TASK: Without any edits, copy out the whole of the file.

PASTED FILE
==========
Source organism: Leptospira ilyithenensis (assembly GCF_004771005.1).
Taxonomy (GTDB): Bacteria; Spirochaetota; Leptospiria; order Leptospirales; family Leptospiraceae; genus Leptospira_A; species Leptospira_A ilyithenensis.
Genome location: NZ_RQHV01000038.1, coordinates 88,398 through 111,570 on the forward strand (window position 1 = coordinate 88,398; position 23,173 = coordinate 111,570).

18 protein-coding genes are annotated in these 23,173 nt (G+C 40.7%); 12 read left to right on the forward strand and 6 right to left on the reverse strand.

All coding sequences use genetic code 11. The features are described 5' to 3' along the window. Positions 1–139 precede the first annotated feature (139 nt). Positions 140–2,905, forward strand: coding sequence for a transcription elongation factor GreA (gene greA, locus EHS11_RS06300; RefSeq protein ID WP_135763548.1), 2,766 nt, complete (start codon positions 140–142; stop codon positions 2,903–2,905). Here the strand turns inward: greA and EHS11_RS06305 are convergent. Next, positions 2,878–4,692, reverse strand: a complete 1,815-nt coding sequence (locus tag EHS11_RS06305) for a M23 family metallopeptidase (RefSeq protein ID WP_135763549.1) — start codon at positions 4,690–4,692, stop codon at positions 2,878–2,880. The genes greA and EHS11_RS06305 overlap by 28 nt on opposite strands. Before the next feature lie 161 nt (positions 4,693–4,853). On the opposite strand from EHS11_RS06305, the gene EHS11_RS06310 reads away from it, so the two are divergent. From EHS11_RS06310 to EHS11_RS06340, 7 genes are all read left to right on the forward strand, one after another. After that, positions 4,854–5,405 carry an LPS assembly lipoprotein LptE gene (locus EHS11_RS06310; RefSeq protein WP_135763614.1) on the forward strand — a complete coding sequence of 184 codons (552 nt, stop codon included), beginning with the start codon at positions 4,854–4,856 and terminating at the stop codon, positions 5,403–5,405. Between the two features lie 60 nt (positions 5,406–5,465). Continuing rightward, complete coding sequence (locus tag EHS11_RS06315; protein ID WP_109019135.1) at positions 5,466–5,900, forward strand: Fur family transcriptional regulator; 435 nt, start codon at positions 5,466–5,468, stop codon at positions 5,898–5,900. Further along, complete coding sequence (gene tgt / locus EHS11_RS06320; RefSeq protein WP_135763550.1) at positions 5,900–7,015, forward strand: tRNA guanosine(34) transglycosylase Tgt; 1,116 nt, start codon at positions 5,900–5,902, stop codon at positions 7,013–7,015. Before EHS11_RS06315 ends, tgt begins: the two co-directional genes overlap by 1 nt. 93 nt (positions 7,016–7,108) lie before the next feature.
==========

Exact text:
Source organism: Leptospira ilyithenensis (assembly GCF_004771005.1).
Taxonomy (GTDB): Bacteria; Spirochaetota; Leptospiria; order Leptospirales; family Leptospiraceae; genus Leptospira_A; species Leptospira_A ilyithenensis.
Genome location: NZ_RQHV01000038.1, coordinates 88,398 through 111,570 on the forward strand (window position 1 = coordinate 88,398; position 23,173 = coordinate 111,570).

18 protein-coding genes are annotated in these 23,173 nt (G+C 40.7%); 12 read left to right on the forward strand and 6 right to left on the reverse strand.

All coding sequences use genetic code 11. The features are described 5' to 3' along the window. Positions 1–139 precede the first annotated feature (139 nt). Positions 140–2,905, forward strand: coding sequence for a transcription elongation factor GreA (gene greA, locus EHS11_RS06300; RefSeq protein ID WP_135763548.1), 2,766 nt, complete (start codon positions 140–142; stop codon positions 2,903–2,905). Here the strand turns inward: greA and EHS11_RS06305 are convergent. Next, positions 2,878–4,692, reverse strand: a complete 1,815-nt coding sequence (locus tag EHS11_RS06305) for a M23 family metallopeptidase (RefSeq protein ID WP_135763549.1) — start codon at positions 4,690–4,692, stop codon at positions 2,878–2,880. The genes greA and EHS11_RS06305 overlap by 28 nt on opposite strands. Before the next feature lie 161 nt (positions 4,693–4,853). On the opposite strand from EHS11_RS06305, the gene EHS11_RS06310 reads away from it, so the two are divergent. From EHS11_RS06310 to EHS11_RS06340, 7 genes are all read left to right on the forward strand, one after another. After that, positions 4,854–5,405 carry an LPS assembly lipoprotein LptE gene (locus EHS11_RS06310; RefSeq protein WP_135763614.1) on the forward strand — a complete coding sequence of 184 codons (552 nt, stop codon included), beginning with the start codon at positions 4,854–4,856 and terminating at the stop codon, positions 5,403–5,405. Between the two features lie 60 nt (positions 5,406–5,465). Continuing rightward, complete coding sequence (locus tag EHS11_RS06315; protein ID WP_109019135.1) at positions 5,466–5,900, forward strand: Fur family transcriptional regulator; 435 nt, start codon at positions 5,466–5,468, stop codon at positions 5,898–5,900. Further along, complete coding sequence (gene tgt / locus EHS11_RS06320; RefSeq protein WP_135763550.1) at positions 5,900–7,015, forward strand: tRNA guanosine(34) transglycosylase Tgt; 1,116 nt, start codon at positions 5,900–5,902, stop codon at positions 7,013–7,015. Before EHS11_RS06315 ends, tgt begins: the two co-directional genes overlap by 1 nt. 93 nt (positions 7,016–7,108) lie before the next feature.